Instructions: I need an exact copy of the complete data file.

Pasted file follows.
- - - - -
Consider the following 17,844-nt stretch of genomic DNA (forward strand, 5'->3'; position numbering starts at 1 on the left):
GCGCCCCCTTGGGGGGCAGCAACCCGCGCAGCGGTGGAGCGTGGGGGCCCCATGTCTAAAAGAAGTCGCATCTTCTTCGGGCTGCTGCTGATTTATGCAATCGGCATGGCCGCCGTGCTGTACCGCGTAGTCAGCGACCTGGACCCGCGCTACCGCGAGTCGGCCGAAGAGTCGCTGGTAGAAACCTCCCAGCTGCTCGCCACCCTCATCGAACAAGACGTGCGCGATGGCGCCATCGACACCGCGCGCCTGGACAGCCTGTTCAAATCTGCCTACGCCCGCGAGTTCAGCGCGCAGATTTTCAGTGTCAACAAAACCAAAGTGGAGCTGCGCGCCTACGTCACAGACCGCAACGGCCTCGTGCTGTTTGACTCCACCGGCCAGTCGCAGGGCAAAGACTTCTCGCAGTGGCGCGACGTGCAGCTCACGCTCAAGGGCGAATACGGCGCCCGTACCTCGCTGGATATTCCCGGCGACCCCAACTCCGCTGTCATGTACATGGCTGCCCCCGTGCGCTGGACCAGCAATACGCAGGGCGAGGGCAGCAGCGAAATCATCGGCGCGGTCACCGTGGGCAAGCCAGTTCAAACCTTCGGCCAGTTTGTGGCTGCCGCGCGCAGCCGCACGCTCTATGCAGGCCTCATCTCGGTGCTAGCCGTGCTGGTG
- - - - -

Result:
Consider the following 17,844-nt stretch of genomic DNA (forward strand, 5'->3'; position numbering starts at 1 on the left):
GCGCCCCCTTGGGGGGCAGCAACCCGCGCAGCGGTGGAGCGTGGGGGCCCCATGTCTAAAAGAAGTCGCATCTTCTTCGGGCTGCTGCTGATTTATGCAATCGGCATGGCCGCCGTGCTGTACCGCGTAGTCAGCGACCTGGACCCGCGCTACCGCGAGTCGGCCGAAGAGTCGCTGGTAGAAACCTCCCAGCTGCTCGCCACCCTCATCGAACAAGACGTGCGCGATGGCGCCATCGACACCGCGCGCCTGGACAGCCTGTTCAAATCTGCCTACGCCCGCGAGTTCAGCGCGCAGATTTTCAGTGTCAACAAAACCAAAGTGGAGCTGCGCGCCTACGTCACAGACCGCAACGGCCTCGTGCTGTTTGACTCCACCGGCCAGTCGCAGGGCAAAGACTTCTCGCAGTGGCGCGACGTGCAGCTCACGCTCAAGGGCGAATACGGCGCCCGTACCTCGCTGGATATTCCCGGCGACCCCAACTCCGCTGTCATGTACATGGCTGCCCCCGTGCGCTGGACCAGCAATACGCAGGGCGAGGGCAGCAGCGAAATCATCGGCGCGGTCACCGTGGGCAAGCCAGTTCAAACCTTCGGCCAGTTTGTGGCTGCCGCGCGCAGCCGCACGCTCTATGCAGGCCTCATCTCGGTGCTAGCCGTGCTGGTG